National lockdown: Stay at Home
Advice in your region:
Stay at home to stop coronavirus spreading
What you can and cannot do during the national lockdown
You must stay at home. The single most important action we can all take is to stay at home to protect the NHS and save lives.
You should follow this guidance immediately. This is the law.
You must not leave, or be outside of your home except where necessary. You may leave the home to:
- shop for basic necessities, for you or a vulnerable person
- go to work, or provide voluntary or charitable services, if you cannot reasonably do so from home
- exercise with your household (or support bubble) or one other person (in which case you should stay 2m apart). Exercise should be limited to once per day, and you should not travel outside your local area.
- meet your support bubble or childcare bubble where necessary, but only if you are legally permitted to form one
- seek medical assistance or avoid injury, illness or risk of harm (including domestic abuse)
- attend education or childcare – for those eligible
If you do leave home for a permitted reason, you should always stay in your local area – unless it is necessary to go further, for example to go to work.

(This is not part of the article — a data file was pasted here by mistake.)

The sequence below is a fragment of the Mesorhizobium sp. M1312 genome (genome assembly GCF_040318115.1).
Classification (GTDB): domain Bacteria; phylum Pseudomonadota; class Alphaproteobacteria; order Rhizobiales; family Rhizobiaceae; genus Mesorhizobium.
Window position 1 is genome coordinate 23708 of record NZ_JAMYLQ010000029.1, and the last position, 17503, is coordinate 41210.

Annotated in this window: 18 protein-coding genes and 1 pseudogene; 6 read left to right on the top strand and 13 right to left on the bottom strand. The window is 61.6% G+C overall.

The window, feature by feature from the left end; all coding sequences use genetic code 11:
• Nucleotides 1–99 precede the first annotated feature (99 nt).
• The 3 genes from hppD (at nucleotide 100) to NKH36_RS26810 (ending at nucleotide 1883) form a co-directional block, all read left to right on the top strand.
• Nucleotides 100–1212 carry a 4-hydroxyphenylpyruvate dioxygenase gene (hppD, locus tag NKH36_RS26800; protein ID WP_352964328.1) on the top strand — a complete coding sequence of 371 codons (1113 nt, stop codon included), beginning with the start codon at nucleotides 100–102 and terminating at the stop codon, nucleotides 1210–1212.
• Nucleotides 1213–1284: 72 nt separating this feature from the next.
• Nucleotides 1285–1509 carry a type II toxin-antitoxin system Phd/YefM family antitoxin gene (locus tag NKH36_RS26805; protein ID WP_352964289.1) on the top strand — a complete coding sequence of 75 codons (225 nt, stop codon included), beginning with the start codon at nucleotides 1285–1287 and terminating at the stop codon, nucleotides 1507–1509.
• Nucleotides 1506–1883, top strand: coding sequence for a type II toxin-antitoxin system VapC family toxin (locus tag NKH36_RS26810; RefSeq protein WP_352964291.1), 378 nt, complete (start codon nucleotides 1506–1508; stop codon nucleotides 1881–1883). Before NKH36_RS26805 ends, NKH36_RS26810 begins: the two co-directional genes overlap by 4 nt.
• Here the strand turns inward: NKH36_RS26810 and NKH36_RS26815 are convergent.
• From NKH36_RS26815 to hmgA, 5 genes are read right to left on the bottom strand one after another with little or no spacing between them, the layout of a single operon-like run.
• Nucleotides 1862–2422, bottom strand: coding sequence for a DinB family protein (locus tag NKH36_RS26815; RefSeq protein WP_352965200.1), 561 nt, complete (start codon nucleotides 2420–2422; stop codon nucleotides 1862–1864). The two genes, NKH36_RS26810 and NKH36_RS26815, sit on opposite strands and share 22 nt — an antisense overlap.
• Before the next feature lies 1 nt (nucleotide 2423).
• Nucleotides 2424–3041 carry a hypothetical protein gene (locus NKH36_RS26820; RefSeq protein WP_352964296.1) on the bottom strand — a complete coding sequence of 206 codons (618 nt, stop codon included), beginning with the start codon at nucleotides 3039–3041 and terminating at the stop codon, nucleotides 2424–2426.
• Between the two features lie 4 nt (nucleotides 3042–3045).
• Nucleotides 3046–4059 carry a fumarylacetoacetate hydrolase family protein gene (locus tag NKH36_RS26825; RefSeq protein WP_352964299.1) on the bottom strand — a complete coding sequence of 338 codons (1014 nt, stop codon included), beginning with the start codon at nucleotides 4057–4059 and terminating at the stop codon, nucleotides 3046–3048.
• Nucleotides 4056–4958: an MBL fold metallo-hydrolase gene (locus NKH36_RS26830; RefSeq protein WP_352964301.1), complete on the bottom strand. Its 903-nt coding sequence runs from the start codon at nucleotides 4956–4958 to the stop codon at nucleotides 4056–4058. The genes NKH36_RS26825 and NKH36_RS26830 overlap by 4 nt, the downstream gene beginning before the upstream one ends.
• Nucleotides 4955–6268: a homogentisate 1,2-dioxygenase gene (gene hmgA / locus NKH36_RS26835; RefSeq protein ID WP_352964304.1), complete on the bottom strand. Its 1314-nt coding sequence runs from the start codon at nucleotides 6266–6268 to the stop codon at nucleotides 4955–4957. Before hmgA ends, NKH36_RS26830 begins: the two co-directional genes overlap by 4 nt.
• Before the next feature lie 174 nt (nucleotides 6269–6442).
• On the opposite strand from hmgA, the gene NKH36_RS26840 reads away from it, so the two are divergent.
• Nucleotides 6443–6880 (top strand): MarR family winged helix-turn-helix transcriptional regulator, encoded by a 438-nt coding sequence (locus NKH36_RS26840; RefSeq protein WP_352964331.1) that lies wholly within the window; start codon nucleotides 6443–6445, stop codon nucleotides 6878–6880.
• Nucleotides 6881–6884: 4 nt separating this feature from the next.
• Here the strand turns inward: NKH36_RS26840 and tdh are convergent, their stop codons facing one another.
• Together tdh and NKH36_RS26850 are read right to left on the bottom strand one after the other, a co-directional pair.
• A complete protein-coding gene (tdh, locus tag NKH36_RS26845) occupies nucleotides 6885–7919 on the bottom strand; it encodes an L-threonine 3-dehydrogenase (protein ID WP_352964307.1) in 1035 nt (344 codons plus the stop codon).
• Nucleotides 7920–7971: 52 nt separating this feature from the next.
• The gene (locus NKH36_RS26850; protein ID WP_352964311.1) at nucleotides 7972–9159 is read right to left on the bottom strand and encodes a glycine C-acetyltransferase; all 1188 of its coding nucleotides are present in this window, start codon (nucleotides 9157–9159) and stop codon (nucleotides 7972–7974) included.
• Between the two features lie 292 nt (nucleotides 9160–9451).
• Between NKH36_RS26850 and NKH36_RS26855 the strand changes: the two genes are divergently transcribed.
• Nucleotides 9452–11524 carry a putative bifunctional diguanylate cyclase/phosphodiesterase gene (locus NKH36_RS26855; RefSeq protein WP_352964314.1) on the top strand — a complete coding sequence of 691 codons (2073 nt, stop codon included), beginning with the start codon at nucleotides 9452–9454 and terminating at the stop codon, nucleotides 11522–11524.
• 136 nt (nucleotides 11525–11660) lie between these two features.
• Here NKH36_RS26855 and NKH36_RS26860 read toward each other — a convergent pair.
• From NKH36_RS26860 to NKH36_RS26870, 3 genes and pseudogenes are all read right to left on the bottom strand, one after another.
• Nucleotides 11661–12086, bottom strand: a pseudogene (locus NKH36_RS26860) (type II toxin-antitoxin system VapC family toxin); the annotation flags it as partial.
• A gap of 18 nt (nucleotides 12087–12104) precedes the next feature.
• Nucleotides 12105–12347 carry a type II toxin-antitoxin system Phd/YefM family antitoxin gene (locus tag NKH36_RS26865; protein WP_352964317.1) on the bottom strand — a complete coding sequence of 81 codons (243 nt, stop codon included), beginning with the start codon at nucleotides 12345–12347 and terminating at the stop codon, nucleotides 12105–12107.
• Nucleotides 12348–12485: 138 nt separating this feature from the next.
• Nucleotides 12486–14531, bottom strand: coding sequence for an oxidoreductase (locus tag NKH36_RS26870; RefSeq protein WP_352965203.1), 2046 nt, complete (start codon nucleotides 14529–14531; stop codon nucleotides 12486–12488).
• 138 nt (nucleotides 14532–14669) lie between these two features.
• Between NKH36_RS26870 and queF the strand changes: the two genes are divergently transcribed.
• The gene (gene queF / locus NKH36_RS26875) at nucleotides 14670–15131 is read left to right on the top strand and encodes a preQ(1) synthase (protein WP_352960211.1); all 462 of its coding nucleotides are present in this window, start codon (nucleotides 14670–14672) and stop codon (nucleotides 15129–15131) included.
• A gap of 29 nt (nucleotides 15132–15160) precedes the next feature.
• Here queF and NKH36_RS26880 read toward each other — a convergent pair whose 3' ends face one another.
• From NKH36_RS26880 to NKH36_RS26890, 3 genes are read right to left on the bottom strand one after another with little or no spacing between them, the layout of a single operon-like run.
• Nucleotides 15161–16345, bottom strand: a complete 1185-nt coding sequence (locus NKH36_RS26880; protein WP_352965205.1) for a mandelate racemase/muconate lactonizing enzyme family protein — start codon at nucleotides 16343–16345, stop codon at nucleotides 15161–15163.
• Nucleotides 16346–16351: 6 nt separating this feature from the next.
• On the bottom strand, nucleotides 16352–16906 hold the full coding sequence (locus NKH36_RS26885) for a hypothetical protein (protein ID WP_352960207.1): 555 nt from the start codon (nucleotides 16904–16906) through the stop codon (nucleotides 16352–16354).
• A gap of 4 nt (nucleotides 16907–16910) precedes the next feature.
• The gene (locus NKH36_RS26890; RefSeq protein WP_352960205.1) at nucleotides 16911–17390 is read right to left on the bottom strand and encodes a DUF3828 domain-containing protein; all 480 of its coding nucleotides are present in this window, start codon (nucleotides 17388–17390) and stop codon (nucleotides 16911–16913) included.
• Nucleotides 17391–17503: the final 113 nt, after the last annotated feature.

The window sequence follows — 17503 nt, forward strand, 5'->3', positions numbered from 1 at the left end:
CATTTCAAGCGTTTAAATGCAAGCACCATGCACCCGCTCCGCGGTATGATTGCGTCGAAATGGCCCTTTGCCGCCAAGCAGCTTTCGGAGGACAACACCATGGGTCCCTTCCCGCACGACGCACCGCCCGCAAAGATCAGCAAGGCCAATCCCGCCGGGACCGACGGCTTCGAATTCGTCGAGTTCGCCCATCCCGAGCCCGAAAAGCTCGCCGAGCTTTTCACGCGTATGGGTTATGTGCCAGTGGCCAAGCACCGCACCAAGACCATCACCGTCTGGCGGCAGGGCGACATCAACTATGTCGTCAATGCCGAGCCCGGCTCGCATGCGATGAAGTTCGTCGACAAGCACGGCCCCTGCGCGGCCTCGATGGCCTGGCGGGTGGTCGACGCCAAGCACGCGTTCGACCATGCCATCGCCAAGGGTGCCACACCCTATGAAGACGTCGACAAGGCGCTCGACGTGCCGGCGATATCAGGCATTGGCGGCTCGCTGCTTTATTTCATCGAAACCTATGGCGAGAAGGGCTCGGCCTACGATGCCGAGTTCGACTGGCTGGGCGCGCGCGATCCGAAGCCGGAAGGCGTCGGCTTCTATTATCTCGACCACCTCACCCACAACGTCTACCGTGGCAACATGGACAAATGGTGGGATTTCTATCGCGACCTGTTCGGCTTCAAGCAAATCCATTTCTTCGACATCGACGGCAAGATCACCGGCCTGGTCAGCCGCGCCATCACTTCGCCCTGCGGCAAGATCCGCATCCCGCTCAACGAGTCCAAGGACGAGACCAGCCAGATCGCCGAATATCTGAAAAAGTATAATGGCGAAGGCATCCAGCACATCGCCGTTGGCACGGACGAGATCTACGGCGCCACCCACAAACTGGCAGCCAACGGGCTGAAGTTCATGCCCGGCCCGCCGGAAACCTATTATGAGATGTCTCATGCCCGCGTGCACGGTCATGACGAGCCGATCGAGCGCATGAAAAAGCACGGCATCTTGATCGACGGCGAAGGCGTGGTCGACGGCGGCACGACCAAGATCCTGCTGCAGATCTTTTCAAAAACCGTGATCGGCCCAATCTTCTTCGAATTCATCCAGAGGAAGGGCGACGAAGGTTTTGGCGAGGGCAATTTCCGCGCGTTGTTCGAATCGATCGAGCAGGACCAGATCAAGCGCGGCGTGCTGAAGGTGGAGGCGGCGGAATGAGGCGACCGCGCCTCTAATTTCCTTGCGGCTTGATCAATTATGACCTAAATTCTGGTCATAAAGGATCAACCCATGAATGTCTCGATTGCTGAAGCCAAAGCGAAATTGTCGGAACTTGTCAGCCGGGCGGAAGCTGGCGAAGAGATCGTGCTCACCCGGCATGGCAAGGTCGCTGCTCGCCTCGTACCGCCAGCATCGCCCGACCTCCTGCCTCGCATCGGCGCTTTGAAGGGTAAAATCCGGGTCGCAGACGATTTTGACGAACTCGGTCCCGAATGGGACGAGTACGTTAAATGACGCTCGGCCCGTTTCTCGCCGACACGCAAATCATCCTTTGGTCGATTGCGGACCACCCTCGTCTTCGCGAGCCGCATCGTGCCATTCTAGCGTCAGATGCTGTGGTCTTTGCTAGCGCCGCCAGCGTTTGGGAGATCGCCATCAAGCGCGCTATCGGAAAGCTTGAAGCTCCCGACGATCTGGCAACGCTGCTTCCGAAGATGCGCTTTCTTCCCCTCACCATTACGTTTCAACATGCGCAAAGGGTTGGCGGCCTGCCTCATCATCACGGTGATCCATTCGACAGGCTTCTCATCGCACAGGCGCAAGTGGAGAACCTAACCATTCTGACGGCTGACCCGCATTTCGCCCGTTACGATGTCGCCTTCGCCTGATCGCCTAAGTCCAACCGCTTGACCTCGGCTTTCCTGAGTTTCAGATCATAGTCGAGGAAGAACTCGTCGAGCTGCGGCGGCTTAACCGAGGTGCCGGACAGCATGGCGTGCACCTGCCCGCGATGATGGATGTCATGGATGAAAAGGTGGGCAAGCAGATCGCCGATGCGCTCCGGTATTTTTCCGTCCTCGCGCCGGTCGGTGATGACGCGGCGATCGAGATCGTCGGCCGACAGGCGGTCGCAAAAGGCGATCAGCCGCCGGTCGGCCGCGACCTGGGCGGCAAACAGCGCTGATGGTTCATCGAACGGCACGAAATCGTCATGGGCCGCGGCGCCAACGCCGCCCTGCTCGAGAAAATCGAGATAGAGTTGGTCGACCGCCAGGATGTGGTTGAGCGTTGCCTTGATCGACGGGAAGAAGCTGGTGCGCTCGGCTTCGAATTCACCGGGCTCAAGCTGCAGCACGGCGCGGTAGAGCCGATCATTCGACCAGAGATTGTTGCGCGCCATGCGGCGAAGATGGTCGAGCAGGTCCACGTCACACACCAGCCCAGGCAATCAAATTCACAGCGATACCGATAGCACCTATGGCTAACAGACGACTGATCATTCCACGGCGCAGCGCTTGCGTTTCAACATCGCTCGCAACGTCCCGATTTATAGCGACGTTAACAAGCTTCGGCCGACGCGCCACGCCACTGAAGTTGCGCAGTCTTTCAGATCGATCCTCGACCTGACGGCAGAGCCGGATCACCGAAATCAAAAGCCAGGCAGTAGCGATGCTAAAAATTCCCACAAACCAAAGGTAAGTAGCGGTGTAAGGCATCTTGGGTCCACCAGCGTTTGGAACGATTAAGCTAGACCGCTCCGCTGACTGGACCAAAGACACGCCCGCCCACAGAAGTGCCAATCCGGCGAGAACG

Staying in your local area means stay in the village, town, or part of the city where you live.
If you are clinically extremely vulnerable you are advised to only go out for medical appointments, exercise or if it is essential. We recommend that you do not attend work
Important – These reasons are exceptions – even when doing these activities, you should be minimising time spent outside of the home and ensuring you are 2 metres apart from anyone outside of your household.
There is separate advice about staying at home if:
- you’re at high risk of getting seriously ill from coronavirus
- you or someone you live with has symptoms of coronavirus
Symptoms and what to do
Do not leave your home if you have either:
- a high temperature – this means you feel hot to touch on your chest or back (you do not need to measure your temperature)
- a new, continuous cough – this means coughing a lot for more than an hour, or 3 or more coughing episodes in 24 hours (if you usually have a cough, it may be worse than usual)
To protect others, do not go to places like a GP surgery, pharmacy or hospital. Stay at home.
Use the 111 online coronavirus service to find out what to do.
Only call 111 if you cannot get help online.
Important – Call 111 for advice if you’re worried about a baby or child.
If they seem very unwell, are getting worse or you think there’s something seriously wrong, call 999.
Do not delay getting help if you’re worried. Trust your instincts.
Help the NHS respond to coronavirus
Use the quick NHS coronavirus status checker to tell us about your current experience of the virus.
This will help the NHS plan its response to coronavirus by showing where the virus is spreading and how it affects people.